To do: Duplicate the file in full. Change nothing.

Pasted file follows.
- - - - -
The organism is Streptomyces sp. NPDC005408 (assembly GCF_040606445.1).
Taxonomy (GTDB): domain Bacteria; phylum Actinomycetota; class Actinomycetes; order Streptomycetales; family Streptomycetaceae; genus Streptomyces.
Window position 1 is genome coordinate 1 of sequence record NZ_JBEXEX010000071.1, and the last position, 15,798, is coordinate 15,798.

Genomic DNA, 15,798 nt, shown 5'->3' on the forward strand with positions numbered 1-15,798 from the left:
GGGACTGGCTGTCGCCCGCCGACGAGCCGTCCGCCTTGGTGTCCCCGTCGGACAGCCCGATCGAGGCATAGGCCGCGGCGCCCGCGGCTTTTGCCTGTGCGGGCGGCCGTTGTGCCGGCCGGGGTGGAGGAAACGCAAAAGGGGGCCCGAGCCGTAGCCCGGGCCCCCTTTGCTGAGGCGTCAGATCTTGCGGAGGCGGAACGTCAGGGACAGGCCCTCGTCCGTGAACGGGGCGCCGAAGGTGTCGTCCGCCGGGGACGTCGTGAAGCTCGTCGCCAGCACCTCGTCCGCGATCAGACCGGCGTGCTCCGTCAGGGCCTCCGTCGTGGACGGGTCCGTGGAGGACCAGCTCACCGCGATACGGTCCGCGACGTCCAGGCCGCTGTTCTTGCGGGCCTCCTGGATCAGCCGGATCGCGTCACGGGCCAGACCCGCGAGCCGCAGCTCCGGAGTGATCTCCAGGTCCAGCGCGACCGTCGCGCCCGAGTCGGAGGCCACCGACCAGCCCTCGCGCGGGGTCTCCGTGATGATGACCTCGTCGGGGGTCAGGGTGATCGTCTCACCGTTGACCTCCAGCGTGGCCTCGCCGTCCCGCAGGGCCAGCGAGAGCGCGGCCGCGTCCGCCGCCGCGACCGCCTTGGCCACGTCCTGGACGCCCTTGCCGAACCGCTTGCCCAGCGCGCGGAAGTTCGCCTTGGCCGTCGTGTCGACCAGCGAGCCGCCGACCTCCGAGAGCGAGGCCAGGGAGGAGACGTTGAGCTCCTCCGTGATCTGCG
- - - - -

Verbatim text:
The organism is Streptomyces sp. NPDC005408 (assembly GCF_040606445.1).
Taxonomy (GTDB): domain Bacteria; phylum Actinomycetota; class Actinomycetes; order Streptomycetales; family Streptomycetaceae; genus Streptomyces.
Window position 1 is genome coordinate 1 of sequence record NZ_JBEXEX010000071.1, and the last position, 15,798, is coordinate 15,798.

Genomic DNA, 15,798 nt, shown 5'->3' on the forward strand with positions numbered 1-15,798 from the left:
GGGACTGGCTGTCGCCCGCCGACGAGCCGTCCGCCTTGGTGTCCCCGTCGGACAGCCCGATCGAGGCATAGGCCGCGGCGCCCGCGGCTTTTGCCTGTGCGGGCGGCCGTTGTGCCGGCCGGGGTGGAGGAAACGCAAAAGGGGGCCCGAGCCGTAGCCCGGGCCCCCTTTGCTGAGGCGTCAGATCTTGCGGAGGCGGAACGTCAGGGACAGGCCCTCGTCCGTGAACGGGGCGCCGAAGGTGTCGTCCGCCGGGGACGTCGTGAAGCTCGTCGCCAGCACCTCGTCCGCGATCAGACCGGCGTGCTCCGTCAGGGCCTCCGTCGTGGACGGGTCCGTGGAGGACCAGCTCACCGCGATACGGTCCGCGACGTCCAGGCCGCTGTTCTTGCGGGCCTCCTGGATCAGCCGGATCGCGTCACGGGCCAGACCCGCGAGCCGCAGCTCCGGAGTGATCTCCAGGTCCAGCGCGACCGTCGCGCCCGAGTCGGAGGCCACCGACCAGCCCTCGCGCGGGGTCTCCGTGATGATGACCTCGTCGGGGGTCAGGGTGATCGTCTCACCGTTGACCTCCAGCGTGGCCTCGCCGTCCCGCAGGGCCAGCGAGAGCGCGGCCGCGTCCGCCGCCGCGACCGCCTTGGCCACGTCCTGGACGCCCTTGCCGAACCGCTTGCCCAGCGCGCGGAAGTTCGCCTTGGCCGTCGTGTCGACCAGCGAGCCGCCGACCTCCGAGAGCGAGGCCAGGGAGGAGACGTTGAGCTCCTCCGTGATCTGCG